Zooming in on bacterial weapons in 3D
03 September 2012
The plague, bacterial dysentery, and cholera have one thing in common: These dangerous diseases are caused by bacteria which infect their host using a sophisticated injection apparatus.
Through needle-like structures, they release molecular agents into their host cell, thereby evading the immune response. Researchers at the Max Planck Institute for Biophysical Chemistry in Göttingen in cooperation with colleagues at the Max Planck Institute for Infection Biology in Berlin and the University of Washington in Seattle (USA) have now elucidated the structure of such a needle at atomic resolution. Their findings might contribute to drug tailoring and the development of strategies which specifically prevent the infection process.
Hundreds of tiny hollow needles sticking out of the bacterial membrane - it is a treacherous tool that makes pathogens causing plague or cholera so dangerous. Together with a base, embedded in the membrane, these miniature syringes constitute the so-called type III secretion system - an injection apparatus through which the pathogens introduce molecular agents into their host cell.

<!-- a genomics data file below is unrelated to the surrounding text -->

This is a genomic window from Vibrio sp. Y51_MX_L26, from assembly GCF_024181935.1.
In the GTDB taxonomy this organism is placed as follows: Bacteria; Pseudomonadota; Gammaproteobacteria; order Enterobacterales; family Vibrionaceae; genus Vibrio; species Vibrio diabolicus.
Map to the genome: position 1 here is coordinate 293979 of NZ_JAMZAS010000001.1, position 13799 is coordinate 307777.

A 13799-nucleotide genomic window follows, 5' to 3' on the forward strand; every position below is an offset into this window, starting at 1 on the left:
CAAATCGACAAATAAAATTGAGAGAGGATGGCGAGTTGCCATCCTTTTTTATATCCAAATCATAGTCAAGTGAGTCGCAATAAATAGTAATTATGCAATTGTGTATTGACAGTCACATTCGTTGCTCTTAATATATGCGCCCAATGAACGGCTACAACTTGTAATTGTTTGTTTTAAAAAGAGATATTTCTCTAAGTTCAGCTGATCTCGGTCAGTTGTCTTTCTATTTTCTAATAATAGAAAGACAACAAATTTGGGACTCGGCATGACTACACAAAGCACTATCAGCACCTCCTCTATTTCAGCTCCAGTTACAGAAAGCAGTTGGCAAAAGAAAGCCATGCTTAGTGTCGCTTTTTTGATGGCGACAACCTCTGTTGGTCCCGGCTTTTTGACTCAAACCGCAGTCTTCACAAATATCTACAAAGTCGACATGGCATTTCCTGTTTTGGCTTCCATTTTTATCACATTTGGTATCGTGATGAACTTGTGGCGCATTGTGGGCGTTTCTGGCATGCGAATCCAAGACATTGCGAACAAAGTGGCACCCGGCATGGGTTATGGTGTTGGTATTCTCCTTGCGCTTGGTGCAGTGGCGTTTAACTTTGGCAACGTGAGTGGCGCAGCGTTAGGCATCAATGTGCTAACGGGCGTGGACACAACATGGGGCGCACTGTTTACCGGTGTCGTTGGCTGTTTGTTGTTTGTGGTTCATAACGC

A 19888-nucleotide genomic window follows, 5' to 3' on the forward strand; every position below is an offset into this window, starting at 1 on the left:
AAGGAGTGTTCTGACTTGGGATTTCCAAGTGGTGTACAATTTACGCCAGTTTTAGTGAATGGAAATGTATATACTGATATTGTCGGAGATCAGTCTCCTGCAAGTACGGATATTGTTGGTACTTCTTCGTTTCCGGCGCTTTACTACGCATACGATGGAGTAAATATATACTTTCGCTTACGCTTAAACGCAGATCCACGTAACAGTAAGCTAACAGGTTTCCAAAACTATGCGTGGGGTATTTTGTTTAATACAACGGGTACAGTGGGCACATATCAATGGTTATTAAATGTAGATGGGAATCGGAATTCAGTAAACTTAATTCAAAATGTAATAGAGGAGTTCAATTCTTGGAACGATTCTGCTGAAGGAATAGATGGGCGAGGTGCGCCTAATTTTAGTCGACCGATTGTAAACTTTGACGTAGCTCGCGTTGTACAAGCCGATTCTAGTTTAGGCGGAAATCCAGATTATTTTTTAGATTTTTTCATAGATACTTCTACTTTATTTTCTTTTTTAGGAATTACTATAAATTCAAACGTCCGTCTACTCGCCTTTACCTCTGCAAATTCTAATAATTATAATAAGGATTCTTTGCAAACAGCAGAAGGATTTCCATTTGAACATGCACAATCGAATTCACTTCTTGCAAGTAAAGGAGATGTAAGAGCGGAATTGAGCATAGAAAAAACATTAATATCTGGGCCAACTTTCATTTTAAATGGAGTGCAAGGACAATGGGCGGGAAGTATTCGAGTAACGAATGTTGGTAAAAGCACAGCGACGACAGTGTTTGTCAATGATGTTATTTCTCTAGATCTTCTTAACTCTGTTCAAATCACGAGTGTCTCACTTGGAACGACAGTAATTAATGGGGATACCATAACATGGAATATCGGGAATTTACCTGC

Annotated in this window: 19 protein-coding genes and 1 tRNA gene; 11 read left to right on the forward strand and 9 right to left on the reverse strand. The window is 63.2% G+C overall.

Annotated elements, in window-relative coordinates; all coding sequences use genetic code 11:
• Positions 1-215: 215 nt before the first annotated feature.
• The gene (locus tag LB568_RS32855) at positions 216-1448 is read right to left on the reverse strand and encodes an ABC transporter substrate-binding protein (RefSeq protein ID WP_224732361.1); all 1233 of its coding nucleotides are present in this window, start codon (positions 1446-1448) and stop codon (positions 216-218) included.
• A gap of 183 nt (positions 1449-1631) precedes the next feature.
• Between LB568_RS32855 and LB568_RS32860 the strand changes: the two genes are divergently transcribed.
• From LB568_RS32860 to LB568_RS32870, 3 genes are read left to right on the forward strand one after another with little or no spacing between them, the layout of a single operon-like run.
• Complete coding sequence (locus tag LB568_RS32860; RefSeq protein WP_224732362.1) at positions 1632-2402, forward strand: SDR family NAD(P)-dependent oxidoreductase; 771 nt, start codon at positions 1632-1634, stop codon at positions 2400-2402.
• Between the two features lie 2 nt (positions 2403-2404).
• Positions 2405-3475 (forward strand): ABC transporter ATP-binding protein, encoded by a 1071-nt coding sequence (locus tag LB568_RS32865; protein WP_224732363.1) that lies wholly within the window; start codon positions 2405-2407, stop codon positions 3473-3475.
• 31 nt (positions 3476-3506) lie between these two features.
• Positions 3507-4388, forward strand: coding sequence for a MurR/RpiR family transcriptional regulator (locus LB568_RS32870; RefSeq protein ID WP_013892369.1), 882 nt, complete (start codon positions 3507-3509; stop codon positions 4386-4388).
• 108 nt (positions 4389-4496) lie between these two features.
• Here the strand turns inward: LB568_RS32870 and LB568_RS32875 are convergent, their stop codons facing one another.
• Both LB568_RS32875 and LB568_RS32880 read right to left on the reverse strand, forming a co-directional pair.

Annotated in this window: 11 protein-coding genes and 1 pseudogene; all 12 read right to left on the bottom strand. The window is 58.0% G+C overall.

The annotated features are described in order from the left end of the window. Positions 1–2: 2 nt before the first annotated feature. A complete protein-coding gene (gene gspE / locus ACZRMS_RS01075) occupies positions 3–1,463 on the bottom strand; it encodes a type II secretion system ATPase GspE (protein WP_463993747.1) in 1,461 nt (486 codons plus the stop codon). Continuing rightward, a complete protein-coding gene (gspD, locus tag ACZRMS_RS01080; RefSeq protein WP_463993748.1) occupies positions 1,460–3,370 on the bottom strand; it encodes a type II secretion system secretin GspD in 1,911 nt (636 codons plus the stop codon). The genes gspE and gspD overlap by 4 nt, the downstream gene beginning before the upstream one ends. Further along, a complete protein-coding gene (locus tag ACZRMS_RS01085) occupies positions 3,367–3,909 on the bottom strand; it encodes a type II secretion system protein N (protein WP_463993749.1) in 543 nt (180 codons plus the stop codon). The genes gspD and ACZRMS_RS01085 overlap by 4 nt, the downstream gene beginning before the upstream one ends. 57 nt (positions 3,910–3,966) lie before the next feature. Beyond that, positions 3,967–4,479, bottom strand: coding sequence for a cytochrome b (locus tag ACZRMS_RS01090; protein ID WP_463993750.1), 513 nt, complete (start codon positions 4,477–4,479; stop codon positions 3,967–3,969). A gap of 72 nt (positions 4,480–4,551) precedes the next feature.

There, these substances manipulate essential metabolic processes and disable the immune defence of the infected cells. The consequences are fatal as the pathogens can now spread within the organism without hindrance. To date, traditional antibiotics are prescribed to fight the infection. However, as some bacterial strains succeed in developing resistances, researchers worldwide seek to discover more specific drugs.
The exact structure of the 60 to 80 nanometre (60 to 80 millionths of a millimetre) long and about eight nanometre wide needles has so far been unknown. Classical methods such as X-ray crystallography or electron microscopy failed or yielded wrong model structures. Not crystallisable and insoluble, the needle resisted all attempts to decode its atomic structure.
Therefore Adam Lange and Stefan Becker at the Max Planck Institute for Biophysical Chemistry together with a team of physicists, biologists and chemists chose a completely novel approach. In cooperation with David Baker at the University of Washington, and Michael Kolbe at the Max Planck Institute for Infection Biology, the scientists successfully combined the production of the needle in the laboratory with solid-state NMR spectroscopy, electron microscopy, and computer modelling.